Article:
Can You Install Hardwood Flooring in a Basement?

Can You Install Hardwood Flooring in a Basement?

Hardwood flooring is one of the most elegant, durable and versatile options when it comes to residential properties or commercial office spaces. It can work for virtually any space, including living rooms, dining rooms, bedrooms, as well as office spaces, retail spaces, and other commercial properties.  

However, hardwood floors are not always the best option. For instance, hardwood floors are not recommended to be installed in bathrooms or kitchens, where there are constant fluctuations in temperature and humidity. But are they suitable for basements? Keep reading this article to find out our recommendations on installing hardwood floors in a client’s basement.

The pros and cons of hardwood floors in a basement 

Hardwood floors are the epitome of elegance and timelessness, and they can add value to any space. They are extremely durable, easy to clean and maintain, and can last a lifetime if properly cared for. For a residential home, hardwood provides comfort, warmth, and is a great option for families with children and pets, as they can handle a lot of wear and tear and be refinished every few years to extend their lifespan. 

On the downside, hardwood floors can be expensive, and they can present issues like scratches, dents, warping, and even buckling over time. In order to maintain the floors in top condition, clients need to work with qualified professionals to properly acclimate and install the floors in place. Cleaning and maintenance should always be done with special products designed to be used on hardwood, avoiding wet mopping or cleaning using water or household items. 

Moisture is hardwood’s worst enemy, and in a basement, it’s hard to avoid it completely. Wood is hygroscopic, which means it’s highly susceptible to damage caused by shifts in humidity and temperature. In a basement, where dampness is almost always a concern, it can be hard to provide a good environment for hardwood floors to work.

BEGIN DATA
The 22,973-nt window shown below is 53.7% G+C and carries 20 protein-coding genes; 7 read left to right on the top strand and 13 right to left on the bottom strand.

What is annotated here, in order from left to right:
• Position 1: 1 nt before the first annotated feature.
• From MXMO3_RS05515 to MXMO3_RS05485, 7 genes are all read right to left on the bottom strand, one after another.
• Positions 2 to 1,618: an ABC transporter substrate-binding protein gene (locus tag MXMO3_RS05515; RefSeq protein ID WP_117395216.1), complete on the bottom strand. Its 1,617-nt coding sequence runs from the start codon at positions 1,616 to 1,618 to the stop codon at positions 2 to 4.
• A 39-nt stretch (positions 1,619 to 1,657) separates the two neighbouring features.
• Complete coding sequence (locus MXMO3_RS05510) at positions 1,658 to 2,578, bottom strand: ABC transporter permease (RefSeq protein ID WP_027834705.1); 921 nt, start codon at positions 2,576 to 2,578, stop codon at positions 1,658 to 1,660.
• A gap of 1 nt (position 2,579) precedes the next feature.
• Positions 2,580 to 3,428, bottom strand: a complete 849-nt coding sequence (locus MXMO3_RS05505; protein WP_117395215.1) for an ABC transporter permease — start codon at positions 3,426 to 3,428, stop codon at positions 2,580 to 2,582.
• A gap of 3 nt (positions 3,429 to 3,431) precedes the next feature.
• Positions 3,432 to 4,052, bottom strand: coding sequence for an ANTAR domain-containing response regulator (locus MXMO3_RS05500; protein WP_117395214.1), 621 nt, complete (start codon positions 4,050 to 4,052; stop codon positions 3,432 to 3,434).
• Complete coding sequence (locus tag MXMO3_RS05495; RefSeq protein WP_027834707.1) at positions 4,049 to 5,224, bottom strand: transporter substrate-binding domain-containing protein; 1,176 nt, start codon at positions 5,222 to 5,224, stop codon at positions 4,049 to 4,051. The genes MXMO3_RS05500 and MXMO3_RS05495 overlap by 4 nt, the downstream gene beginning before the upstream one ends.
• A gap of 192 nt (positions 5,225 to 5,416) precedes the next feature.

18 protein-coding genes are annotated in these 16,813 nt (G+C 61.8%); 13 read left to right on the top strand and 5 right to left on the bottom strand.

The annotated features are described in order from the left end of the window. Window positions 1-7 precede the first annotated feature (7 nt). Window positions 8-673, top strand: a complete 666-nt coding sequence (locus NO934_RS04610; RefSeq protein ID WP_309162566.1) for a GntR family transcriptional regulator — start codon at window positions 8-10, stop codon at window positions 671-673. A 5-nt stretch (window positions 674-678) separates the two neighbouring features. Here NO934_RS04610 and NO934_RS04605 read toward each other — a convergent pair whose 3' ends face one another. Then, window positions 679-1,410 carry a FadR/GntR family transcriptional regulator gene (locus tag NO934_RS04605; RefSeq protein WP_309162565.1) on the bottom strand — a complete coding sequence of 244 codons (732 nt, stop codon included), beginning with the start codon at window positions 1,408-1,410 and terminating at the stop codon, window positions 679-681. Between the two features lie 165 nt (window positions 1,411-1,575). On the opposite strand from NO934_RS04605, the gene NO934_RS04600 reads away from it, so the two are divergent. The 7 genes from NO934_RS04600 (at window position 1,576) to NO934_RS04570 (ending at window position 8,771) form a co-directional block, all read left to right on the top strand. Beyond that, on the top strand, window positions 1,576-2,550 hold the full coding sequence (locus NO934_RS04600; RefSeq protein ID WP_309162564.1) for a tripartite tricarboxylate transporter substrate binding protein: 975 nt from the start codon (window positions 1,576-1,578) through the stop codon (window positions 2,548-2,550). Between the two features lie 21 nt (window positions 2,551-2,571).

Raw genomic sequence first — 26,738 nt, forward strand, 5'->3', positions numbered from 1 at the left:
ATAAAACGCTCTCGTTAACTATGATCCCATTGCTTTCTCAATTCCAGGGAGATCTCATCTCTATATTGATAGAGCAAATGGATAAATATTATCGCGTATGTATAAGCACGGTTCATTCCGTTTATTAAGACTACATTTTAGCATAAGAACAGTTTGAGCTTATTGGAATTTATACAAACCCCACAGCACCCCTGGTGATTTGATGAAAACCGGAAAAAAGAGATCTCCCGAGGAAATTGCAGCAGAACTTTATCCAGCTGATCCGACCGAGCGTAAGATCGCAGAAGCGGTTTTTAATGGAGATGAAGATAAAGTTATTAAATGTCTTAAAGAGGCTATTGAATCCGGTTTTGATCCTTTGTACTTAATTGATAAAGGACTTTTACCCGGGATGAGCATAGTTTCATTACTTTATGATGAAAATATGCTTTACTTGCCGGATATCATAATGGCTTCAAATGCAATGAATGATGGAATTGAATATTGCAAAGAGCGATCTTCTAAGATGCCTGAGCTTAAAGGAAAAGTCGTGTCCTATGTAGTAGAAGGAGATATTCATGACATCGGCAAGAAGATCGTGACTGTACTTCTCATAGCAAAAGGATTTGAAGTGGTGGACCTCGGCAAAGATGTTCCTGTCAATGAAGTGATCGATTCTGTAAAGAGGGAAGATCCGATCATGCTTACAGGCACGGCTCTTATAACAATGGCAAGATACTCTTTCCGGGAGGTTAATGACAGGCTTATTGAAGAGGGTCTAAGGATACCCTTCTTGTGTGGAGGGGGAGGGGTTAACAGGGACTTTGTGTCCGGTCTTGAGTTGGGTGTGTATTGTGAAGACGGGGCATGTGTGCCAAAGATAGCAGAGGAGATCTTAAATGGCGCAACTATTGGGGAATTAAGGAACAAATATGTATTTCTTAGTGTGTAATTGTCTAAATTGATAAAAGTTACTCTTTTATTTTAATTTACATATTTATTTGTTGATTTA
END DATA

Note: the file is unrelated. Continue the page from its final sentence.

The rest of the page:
Additionally, installing hardwood floors over concrete basement floors can prove challenging, and might require extra steps during the installation process. A gravel substructure would be ideal, as it will help drain any groundwater buildup on lower levels. A level, flat concrete slab should cover the gravel level and it should be allowed to cure and dry for at least 30 days, preferably longer. You’ll want any moisture in the concrete slab to evaporate before even thinking of installing hardwood floors over it, to avoid damage caused by moisture. 

Last but not least, a full subfloor with a moisture barrier is critical if your client really wants to install hardwood flooring in their basement. There are different types of damp-proof barriers that can be used to install hardwood flooring above concrete, but you should always consult a professional to help you make the right decision. Most barriers feature a layer that can be attached to the subfloor via an adhesive, or a primer or sealer coat that protects the subfloor from moisture. The floor will also need to be coated with an anti-damp finish to prevent damage down the line.